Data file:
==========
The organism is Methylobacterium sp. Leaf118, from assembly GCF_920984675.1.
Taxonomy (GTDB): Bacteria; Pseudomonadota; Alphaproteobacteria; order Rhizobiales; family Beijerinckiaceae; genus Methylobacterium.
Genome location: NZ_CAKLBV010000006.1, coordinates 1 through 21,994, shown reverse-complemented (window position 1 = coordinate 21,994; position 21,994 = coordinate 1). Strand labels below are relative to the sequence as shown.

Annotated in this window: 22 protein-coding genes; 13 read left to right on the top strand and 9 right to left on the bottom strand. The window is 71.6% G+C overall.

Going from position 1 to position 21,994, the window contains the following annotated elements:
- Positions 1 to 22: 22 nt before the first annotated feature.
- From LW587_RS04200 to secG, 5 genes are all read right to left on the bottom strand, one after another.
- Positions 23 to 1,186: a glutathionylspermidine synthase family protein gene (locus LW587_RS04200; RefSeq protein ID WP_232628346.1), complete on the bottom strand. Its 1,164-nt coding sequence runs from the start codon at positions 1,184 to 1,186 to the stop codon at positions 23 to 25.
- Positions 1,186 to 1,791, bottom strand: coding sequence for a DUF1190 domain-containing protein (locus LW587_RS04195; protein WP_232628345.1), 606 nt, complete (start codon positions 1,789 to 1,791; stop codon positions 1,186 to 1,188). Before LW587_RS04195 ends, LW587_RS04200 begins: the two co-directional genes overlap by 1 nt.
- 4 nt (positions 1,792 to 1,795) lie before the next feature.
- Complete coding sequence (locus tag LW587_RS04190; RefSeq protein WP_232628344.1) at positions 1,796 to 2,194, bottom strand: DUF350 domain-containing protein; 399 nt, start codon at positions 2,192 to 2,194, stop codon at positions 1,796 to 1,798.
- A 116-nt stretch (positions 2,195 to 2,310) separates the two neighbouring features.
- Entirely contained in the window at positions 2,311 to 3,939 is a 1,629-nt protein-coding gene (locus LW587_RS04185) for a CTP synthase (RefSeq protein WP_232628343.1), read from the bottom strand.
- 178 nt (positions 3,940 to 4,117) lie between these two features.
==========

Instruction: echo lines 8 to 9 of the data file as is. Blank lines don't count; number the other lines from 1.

- Positions 23 to 1,186: a glutathionylspermidine synthase family protein gene (locus LW587_RS04200; RefSeq protein ID WP_232628346.1), complete on the bottom strand. Its 1,164-nt coding sequence runs from the start codon at positions 1,184 to 1,186 to the stop codon at positions 23 to 25.
- Positions 1,186 to 1,791, bottom strand: coding sequence for a DUF1190 domain-containing protein (locus LW587_RS04195; protein WP_232628345.1), 606 nt, complete (start codon positions 1,789 to 1,791; stop codon positions 1,186 to 1,188). Before LW587_RS04195 ends, LW587_RS04200 begins: the two co-directional genes overlap by 1 nt.